Album | Magical Beasts – When Love’s a Stranger

Magical Beasts are a rising Chicago roots band whose primary goal is to make “mostly simple folk and songwriter music set to compelling, lyrical instrumentation and interwoven vocal harmonies.” Or, so it goes on their IndieGoGo campaign page, anyway. The indie troubadours are gearing up to cut some vinyl with help from the crowdfunding site, pressed onto which will be the results of their first two major efforts: an EP (When Love’s a Stranger) and an LP (Peninsula). Taking light notions from country, bluegrass, and rock while they’re at it, their music could be rightfully called a finely-blended Americana. Though, at its heart are the broken-down characters and oddball, hopeful nostalgia that only pure folk could create.

Such is the case of When Love’s a Stranger, the focus of our review today. The five tracks present on the EP are all steeped in the sort-of pensive reflection one might expect from a folk release created anytime between today and 1806. What makes the release compelling, thematically, is in how Magical Beasts go about developing these stories of “various versions of lovers and love songs. In this case, mostly thwarted love songs.”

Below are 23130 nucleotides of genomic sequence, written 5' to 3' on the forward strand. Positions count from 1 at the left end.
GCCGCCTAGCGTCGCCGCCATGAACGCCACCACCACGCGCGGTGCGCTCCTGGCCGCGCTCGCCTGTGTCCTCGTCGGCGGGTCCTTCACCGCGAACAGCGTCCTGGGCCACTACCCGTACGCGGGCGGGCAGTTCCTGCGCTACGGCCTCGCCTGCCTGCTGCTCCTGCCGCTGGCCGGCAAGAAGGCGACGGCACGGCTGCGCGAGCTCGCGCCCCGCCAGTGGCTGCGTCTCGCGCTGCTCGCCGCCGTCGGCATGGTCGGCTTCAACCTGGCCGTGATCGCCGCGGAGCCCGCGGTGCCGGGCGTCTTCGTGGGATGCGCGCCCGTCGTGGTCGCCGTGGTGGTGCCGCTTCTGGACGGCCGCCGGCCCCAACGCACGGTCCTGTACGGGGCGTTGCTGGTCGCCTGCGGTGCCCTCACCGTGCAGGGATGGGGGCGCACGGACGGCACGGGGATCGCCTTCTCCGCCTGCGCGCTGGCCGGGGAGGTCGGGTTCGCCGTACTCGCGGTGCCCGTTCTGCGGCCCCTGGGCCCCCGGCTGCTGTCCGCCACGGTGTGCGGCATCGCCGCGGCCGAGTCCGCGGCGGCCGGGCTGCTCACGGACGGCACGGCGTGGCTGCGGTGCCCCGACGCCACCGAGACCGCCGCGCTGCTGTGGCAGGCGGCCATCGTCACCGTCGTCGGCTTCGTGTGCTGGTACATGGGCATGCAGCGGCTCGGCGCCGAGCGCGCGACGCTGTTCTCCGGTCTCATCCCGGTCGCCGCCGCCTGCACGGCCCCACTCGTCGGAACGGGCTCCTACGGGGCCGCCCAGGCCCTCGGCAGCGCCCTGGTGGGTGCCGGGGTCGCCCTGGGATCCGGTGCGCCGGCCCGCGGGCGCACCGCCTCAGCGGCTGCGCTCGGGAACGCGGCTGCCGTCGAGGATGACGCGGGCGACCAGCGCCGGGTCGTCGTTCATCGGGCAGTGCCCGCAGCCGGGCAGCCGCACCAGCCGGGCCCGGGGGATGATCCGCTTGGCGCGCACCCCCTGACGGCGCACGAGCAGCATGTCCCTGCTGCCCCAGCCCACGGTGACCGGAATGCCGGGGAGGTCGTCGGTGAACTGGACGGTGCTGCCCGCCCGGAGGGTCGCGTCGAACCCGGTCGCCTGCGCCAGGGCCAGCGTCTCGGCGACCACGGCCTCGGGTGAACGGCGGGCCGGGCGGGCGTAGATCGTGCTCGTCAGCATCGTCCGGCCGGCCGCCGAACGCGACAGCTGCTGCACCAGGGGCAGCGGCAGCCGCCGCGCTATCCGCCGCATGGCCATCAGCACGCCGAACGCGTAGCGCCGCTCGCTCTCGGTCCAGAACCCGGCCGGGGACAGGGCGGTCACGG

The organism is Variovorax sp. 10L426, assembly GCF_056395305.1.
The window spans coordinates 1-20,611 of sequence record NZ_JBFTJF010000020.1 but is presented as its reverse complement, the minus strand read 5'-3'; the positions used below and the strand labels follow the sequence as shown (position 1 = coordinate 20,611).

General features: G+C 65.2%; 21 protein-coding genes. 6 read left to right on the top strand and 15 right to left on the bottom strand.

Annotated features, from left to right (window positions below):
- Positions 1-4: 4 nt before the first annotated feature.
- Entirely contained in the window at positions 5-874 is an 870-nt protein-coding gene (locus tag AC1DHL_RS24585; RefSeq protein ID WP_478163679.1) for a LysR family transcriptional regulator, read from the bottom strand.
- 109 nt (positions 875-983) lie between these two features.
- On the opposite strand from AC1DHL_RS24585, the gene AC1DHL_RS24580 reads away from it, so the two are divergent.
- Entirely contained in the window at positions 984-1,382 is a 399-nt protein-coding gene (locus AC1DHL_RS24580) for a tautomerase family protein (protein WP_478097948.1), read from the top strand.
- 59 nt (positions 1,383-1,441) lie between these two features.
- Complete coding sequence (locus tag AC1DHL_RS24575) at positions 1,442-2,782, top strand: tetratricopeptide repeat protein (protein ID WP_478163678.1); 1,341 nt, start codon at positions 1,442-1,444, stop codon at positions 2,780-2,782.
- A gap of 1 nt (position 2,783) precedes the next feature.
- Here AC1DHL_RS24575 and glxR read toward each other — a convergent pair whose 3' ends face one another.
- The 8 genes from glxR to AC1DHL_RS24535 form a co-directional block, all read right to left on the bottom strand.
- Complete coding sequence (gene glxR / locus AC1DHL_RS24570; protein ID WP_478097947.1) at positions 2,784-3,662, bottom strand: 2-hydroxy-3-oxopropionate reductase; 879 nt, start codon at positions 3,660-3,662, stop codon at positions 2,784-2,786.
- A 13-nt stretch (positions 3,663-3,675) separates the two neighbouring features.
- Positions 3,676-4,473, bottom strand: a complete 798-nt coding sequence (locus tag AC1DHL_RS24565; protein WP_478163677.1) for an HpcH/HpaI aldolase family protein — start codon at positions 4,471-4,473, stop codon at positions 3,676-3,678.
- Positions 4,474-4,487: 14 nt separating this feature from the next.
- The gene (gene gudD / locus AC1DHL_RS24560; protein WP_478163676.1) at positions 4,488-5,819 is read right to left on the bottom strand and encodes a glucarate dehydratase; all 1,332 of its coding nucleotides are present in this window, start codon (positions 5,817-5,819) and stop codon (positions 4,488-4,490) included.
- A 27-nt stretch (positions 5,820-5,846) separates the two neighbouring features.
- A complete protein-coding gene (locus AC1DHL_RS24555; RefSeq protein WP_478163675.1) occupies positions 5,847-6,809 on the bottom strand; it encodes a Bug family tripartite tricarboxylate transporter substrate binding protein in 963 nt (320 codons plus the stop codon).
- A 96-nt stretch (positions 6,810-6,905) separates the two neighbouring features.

Instead of tack on a straightforward melancholy to proceedings, the band digs deep in their arrangements to make them both refreshing and utterly human. Frontman Nathan Paulus makes a convincing folk rambler, irreverently and forthrightly diving into failed relationship after failed relationship and frankly relaying to his audience all that went wrong in greater detail than some might expect. Between Paulus’ delivery, tight harmonies, and delightfully off-the-beaten-path instrumentation, Magical Beasts’ latest effort is wholly compelling.

When Love’s a Stranger is, all-in-all, a worthwhile listen for anyone worth their folkin’ mettle who are looking for a new band to really sink into and reflect with. Better yet, it’s a worthwhile inclusion alongside their also-excellent LP to be pressed onto vinyl come later this year.

Words by: Jonathan Frahm (@jfrahm_)